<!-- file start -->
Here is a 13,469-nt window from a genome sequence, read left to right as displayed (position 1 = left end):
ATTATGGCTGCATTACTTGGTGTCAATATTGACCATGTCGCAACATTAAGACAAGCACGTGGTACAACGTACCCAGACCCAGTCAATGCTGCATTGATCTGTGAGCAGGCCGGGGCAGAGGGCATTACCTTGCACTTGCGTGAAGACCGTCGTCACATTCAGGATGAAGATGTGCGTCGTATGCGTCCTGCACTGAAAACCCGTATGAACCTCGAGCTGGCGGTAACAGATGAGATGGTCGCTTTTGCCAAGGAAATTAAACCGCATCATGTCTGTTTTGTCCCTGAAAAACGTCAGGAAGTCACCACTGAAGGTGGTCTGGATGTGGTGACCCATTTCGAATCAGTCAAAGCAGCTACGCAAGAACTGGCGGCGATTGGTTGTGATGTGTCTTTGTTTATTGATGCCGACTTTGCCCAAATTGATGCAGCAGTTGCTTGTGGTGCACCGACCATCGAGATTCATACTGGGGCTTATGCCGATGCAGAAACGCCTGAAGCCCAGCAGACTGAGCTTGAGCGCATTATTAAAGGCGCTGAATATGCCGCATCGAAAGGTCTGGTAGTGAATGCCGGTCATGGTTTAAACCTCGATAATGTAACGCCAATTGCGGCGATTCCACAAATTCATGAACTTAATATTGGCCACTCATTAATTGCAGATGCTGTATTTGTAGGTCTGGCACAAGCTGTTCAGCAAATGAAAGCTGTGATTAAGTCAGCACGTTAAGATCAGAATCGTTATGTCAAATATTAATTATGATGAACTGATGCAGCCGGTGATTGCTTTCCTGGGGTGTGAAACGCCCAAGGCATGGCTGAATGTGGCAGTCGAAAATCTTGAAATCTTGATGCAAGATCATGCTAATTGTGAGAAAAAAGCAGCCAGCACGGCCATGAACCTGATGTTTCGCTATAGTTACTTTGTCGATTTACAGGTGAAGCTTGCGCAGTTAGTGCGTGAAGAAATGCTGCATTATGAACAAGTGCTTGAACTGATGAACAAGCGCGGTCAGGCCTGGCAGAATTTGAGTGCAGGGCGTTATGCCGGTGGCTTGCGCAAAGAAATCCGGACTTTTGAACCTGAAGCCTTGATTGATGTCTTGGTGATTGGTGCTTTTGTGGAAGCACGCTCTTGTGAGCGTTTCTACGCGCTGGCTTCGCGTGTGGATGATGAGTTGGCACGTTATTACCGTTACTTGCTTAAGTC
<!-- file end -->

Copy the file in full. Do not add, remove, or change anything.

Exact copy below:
Here is a 13,469-nt window from a genome sequence, read left to right as displayed (position 1 = left end):
ATTATGGCTGCATTACTTGGTGTCAATATTGACCATGTCGCAACATTAAGACAAGCACGTGGTACAACGTACCCAGACCCAGTCAATGCTGCATTGATCTGTGAGCAGGCCGGGGCAGAGGGCATTACCTTGCACTTGCGTGAAGACCGTCGTCACATTCAGGATGAAGATGTGCGTCGTATGCGTCCTGCACTGAAAACCCGTATGAACCTCGAGCTGGCGGTAACAGATGAGATGGTCGCTTTTGCCAAGGAAATTAAACCGCATCATGTCTGTTTTGTCCCTGAAAAACGTCAGGAAGTCACCACTGAAGGTGGTCTGGATGTGGTGACCCATTTCGAATCAGTCAAAGCAGCTACGCAAGAACTGGCGGCGATTGGTTGTGATGTGTCTTTGTTTATTGATGCCGACTTTGCCCAAATTGATGCAGCAGTTGCTTGTGGTGCACCGACCATCGAGATTCATACTGGGGCTTATGCCGATGCAGAAACGCCTGAAGCCCAGCAGACTGAGCTTGAGCGCATTATTAAAGGCGCTGAATATGCCGCATCGAAAGGTCTGGTAGTGAATGCCGGTCATGGTTTAAACCTCGATAATGTAACGCCAATTGCGGCGATTCCACAAATTCATGAACTTAATATTGGCCACTCATTAATTGCAGATGCTGTATTTGTAGGTCTGGCACAAGCTGTTCAGCAAATGAAAGCTGTGATTAAGTCAGCACGTTAAGATCAGAATCGTTATGTCAAATATTAATTATGATGAACTGATGCAGCCGGTGATTGCTTTCCTGGGGTGTGAAACGCCCAAGGCATGGCTGAATGTGGCAGTCGAAAATCTTGAAATCTTGATGCAAGATCATGCTAATTGTGAGAAAAAAGCAGCCAGCACGGCCATGAACCTGATGTTTCGCTATAGTTACTTTGTCGATTTACAGGTGAAGCTTGCGCAGTTAGTGCGTGAAGAAATGCTGCATTATGAACAAGTGCTTGAACTGATGAACAAGCGCGGTCAGGCCTGGCAGAATTTGAGTGCAGGGCGTTATGCCGGTGGCTTGCGCAAAGAAATCCGGACTTTTGAACCTGAAGCCTTGATTGATGTCTTGGTGATTGGTGCTTTTGTGGAAGCACGCTCTTGTGAGCGTTTCTACGCGCTGGCTTCGCGTGTGGATGATGAGTTGGCACGTTATTACCGTTACTTGCTTAAGTC